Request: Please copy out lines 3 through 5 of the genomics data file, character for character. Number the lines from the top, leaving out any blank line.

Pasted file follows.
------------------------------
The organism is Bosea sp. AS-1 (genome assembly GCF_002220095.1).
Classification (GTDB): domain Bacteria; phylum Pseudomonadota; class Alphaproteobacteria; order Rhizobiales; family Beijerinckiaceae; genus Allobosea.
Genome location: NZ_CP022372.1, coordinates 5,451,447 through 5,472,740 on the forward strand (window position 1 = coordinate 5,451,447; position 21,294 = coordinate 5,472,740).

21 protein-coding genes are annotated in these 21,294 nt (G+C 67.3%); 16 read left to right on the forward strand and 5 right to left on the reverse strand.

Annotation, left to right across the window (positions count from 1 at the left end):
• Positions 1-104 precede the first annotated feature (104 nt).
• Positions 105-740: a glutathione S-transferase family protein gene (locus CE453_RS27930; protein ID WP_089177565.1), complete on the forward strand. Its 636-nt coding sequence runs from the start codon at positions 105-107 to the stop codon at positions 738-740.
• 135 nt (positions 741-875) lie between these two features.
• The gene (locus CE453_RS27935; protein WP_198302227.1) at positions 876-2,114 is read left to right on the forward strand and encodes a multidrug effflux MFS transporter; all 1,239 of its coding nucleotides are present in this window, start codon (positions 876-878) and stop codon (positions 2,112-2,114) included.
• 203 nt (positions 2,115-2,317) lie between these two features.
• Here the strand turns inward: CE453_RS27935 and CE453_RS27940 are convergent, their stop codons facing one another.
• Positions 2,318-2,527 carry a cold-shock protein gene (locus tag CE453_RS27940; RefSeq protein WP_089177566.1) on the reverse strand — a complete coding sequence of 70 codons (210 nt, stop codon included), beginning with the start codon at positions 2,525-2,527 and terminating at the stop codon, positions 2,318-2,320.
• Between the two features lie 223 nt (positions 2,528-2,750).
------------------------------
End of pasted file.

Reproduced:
Genome location: NZ_CP022372.1, coordinates 5,451,447 through 5,472,740 on the forward strand (window position 1 = coordinate 5,451,447; position 21,294 = coordinate 5,472,740).

21 protein-coding genes are annotated in these 21,294 nt (G+C 67.3%); 16 read left to right on the forward strand and 5 right to left on the reverse strand.

Annotation, left to right across the window (positions count from 1 at the left end):